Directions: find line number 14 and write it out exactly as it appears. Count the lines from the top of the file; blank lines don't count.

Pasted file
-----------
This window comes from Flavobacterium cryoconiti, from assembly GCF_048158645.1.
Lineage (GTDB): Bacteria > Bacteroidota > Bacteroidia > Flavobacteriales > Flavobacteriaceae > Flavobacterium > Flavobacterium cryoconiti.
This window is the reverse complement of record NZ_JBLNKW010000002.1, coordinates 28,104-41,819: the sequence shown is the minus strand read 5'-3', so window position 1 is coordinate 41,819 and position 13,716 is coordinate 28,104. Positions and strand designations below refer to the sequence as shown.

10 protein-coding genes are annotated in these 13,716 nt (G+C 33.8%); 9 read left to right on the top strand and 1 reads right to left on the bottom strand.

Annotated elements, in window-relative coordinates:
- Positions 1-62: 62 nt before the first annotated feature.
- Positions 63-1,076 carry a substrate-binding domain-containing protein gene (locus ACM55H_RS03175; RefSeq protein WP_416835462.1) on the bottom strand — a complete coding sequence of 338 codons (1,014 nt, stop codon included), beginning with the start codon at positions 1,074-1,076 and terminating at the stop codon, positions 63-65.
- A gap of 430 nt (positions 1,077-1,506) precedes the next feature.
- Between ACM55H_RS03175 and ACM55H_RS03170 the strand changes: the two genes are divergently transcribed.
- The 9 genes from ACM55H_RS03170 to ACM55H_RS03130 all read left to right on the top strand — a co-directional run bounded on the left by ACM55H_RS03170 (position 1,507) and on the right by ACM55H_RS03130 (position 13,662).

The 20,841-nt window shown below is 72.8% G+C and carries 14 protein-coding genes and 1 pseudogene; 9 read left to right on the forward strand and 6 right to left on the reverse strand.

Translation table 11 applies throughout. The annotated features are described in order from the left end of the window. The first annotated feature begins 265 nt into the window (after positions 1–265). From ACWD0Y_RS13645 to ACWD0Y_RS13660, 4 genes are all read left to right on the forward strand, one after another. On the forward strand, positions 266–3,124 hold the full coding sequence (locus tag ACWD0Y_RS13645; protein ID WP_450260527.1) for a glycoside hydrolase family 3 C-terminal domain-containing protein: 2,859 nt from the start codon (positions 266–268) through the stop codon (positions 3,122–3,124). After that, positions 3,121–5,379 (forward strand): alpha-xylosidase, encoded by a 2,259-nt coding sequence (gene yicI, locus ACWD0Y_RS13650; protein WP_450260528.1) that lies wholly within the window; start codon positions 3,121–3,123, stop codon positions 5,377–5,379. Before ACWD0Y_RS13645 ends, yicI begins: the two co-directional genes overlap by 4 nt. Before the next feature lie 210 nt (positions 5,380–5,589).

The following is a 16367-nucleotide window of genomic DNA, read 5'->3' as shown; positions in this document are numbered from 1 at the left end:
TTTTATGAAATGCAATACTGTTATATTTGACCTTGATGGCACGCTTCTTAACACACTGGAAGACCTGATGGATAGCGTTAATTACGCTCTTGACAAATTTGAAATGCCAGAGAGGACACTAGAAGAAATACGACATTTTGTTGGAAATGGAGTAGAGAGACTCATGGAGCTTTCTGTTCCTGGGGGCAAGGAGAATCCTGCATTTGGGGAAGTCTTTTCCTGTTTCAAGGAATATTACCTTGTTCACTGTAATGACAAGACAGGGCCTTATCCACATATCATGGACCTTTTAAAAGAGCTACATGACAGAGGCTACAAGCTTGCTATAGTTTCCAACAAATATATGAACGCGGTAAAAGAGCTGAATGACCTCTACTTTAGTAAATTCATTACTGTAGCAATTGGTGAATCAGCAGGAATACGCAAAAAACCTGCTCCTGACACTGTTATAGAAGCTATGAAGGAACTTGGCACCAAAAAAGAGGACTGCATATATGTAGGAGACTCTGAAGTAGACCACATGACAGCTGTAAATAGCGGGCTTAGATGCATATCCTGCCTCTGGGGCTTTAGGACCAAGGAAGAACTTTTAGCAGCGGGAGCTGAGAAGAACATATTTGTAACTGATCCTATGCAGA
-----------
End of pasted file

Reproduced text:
TTTTATGAAATGCAATACTGTTATATTTGACCTTGATGGCACGCTTCTTAACACACTGGAAGACCTGATGGATAGCGTTAATTACGCTCTTGACAAATTTGAAATGCCAGAGAGGACACTAGAAGAAATACGACATTTTGTTGGAAATGGAGTAGAGAGACTCATGGAGCTTTCTGTTCCTGGGGGCAAGGAGAATCCTGCATTTGGGGAAGTCTTTTCCTGTTTCAAGGAATATTACCTTGTTCACTGTAATGACAAGACAGGGCCTTATCCACATATCATGGACCTTTTAAAAGAGCTACATGACAGAGGCTACAAGCTTGCTATAGTTTCCAACAAATATATGAACGCGGTAAAAGAGCTGAATGACCTCTACTTTAGTAAATTCATTACTGTAGCAATTGGTGAATCAGCAGGAATACGCAAAAAACCTGCTCCTGACACTGTTATAGAAGCTATGAAGGAACTTGGCACCAAAAAAGAGGACTGCATATATGTAGGAGACTCTGAAGTAGACCACATGACAGCTGTAAATAGCGGGCTTAGATGCATATCCTGCCTCTGGGGCTTTAGGACCAAGGAAGAACTTTTAGCAGCGGGAGCTGAGAAGAACATATTTGTAACTGATCCTATGCAGA